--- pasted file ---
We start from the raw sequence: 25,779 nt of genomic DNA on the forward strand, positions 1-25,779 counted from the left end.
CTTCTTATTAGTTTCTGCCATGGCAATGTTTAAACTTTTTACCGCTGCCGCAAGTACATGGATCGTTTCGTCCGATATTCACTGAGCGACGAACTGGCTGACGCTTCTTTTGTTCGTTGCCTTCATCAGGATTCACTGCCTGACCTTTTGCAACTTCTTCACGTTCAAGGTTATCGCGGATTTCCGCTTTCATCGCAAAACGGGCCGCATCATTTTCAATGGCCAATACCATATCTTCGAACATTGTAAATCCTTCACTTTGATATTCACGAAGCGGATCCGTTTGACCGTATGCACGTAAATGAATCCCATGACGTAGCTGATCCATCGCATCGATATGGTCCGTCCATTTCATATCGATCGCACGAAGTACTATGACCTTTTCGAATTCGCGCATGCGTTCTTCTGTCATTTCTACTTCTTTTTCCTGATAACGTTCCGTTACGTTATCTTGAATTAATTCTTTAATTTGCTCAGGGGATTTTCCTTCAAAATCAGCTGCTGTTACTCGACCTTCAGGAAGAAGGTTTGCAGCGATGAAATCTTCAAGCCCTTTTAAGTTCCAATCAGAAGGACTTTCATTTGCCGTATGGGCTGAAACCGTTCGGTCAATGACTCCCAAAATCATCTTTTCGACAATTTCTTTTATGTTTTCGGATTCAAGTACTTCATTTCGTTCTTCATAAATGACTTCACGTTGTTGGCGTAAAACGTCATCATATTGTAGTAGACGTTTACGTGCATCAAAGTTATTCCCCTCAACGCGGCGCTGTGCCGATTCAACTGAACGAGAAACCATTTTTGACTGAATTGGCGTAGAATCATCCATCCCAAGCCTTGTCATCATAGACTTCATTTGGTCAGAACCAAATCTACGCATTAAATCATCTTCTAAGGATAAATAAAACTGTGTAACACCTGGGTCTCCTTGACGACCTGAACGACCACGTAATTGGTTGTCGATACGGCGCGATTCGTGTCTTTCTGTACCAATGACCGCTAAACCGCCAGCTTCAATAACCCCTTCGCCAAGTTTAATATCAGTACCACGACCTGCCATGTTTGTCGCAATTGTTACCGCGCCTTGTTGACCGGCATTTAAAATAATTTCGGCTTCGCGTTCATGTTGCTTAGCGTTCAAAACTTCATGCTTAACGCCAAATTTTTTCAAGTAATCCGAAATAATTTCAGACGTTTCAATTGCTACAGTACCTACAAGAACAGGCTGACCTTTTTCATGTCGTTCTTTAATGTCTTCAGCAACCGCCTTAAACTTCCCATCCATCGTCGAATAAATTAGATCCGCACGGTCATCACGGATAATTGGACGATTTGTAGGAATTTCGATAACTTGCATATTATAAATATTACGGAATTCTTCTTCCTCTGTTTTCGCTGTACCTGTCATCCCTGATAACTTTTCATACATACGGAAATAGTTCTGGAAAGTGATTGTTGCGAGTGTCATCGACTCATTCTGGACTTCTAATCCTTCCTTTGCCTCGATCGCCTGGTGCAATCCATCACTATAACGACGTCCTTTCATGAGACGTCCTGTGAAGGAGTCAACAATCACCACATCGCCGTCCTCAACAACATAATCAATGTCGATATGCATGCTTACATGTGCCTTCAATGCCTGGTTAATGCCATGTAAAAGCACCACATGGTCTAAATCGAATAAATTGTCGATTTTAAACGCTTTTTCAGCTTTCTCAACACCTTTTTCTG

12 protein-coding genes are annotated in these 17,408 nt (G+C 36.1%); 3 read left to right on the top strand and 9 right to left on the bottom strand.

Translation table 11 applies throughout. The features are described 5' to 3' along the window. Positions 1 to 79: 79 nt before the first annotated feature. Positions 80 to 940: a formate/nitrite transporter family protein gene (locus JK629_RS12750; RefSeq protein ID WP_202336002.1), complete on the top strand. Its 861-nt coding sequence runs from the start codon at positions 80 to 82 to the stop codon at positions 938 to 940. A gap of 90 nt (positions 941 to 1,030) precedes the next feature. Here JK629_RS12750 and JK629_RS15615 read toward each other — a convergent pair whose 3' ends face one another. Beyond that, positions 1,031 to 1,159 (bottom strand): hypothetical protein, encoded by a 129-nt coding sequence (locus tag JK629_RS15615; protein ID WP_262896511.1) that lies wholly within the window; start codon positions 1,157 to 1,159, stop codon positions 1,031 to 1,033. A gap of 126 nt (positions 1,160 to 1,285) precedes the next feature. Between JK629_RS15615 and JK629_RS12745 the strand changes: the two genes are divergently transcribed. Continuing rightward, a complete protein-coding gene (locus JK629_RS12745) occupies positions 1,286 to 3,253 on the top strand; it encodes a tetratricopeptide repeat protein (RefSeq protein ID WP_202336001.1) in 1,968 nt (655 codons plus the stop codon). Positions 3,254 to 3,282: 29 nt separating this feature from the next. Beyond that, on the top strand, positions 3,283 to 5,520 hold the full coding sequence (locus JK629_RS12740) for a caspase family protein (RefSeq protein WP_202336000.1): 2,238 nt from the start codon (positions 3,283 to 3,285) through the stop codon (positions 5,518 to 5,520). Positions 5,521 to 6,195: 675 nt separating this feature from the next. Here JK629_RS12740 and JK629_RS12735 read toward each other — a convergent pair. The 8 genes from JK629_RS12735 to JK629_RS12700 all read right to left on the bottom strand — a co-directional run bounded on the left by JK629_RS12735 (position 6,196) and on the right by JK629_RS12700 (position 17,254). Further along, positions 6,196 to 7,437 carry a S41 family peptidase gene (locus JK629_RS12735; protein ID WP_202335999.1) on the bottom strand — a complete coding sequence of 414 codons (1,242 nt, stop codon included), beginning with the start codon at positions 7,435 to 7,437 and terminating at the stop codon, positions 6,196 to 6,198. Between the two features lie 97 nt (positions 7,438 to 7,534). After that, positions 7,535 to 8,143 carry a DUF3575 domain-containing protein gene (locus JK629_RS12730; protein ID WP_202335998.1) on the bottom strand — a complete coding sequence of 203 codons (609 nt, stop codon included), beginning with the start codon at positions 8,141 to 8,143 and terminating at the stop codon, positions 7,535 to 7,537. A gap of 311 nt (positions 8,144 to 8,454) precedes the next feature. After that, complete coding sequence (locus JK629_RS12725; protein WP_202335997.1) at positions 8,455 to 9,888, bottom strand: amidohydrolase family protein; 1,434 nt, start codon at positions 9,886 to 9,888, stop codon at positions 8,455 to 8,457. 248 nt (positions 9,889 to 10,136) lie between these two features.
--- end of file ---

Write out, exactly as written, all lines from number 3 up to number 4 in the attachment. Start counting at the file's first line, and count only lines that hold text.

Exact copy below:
12 protein-coding genes are annotated in these 17,408 nt (G+C 36.1%); 3 read left to right on the top strand and 9 right to left on the bottom strand.

Translation table 11 applies throughout. The features are described 5' to 3' along the window. Positions 1 to 79: 79 nt before the first annotated feature. Positions 80 to 940: a formate/nitrite transporter family protein gene (locus JK629_RS12750; RefSeq protein ID WP_202336002.1), complete on the top strand. Its 861-nt coding sequence runs from the start codon at positions 80 to 82 to the stop codon at positions 938 to 940. A gap of 90 nt (positions 941 to 1,030) precedes the next feature. Here JK629_RS12750 and JK629_RS15615 read toward each other — a convergent pair whose 3' ends face one another. Beyond that, positions 1,031 to 1,159 (bottom strand): hypothetical protein, encoded by a 129-nt coding sequence (locus tag JK629_RS15615; protein ID WP_262896511.1) that lies wholly within the window; start codon positions 1,157 to 1,159, stop codon positions 1,031 to 1,033. A gap of 126 nt (positions 1,160 to 1,285) precedes the next feature. Between JK629_RS15615 and JK629_RS12745 the strand changes: the two genes are divergently transcribed. Continuing rightward, a complete protein-coding gene (locus JK629_RS12745) occupies positions 1,286 to 3,253 on the top strand; it encodes a tetratricopeptide repeat protein (RefSeq protein ID WP_202336001.1) in 1,968 nt (655 codons plus the stop codon). Positions 3,254 to 3,282: 29 nt separating this feature from the next. Beyond that, on the top strand, positions 3,283 to 5,520 hold the full coding sequence (locus JK629_RS12740) for a caspase family protein (RefSeq protein WP_202336000.1): 2,238 nt from the start codon (positions 3,283 to 3,285) through the stop codon (positions 5,518 to 5,520). Positions 5,521 to 6,195: 675 nt separating this feature from the next. Here JK629_RS12740 and JK629_RS12735 read toward each other — a convergent pair. The 8 genes from JK629_RS12735 to JK629_RS12700 all read right to left on the bottom strand — a co-directional run bounded on the left by JK629_RS12735 (position 6,196) and on the right by JK629_RS12700 (position 17,254). Further along, positions 6,196 to 7,437 carry a S41 family peptidase gene (locus JK629_RS12735; protein ID WP_202335999.1) on the bottom strand — a complete coding sequence of 414 codons (1,242 nt, stop codon included), beginning with the start codon at positions 7,435 to 7,437 and terminating at the stop codon, positions 6,196 to 6,198. Between the two features lie 97 nt (positions 7,438 to 7,534). After that, positions 7,535 to 8,143 carry a DUF3575 domain-containing protein gene (locus JK629_RS12730; protein ID WP_202335998.1) on the bottom strand — a complete coding sequence of 203 codons (609 nt, stop codon included), beginning with the start codon at positions 8,141 to 8,143 and terminating at the stop codon, positions 7,535 to 7,537. A gap of 311 nt (positions 8,144 to 8,454) precedes the next feature. After that, complete coding sequence (locus JK629_RS12725; protein WP_202335997.1) at positions 8,455 to 9,888, bottom strand: amidohydrolase family protein; 1,434 nt, start codon at positions 9,886 to 9,888, stop codon at positions 8,455 to 8,457. 248 nt (positions 9,889 to 10,136) lie between these two features.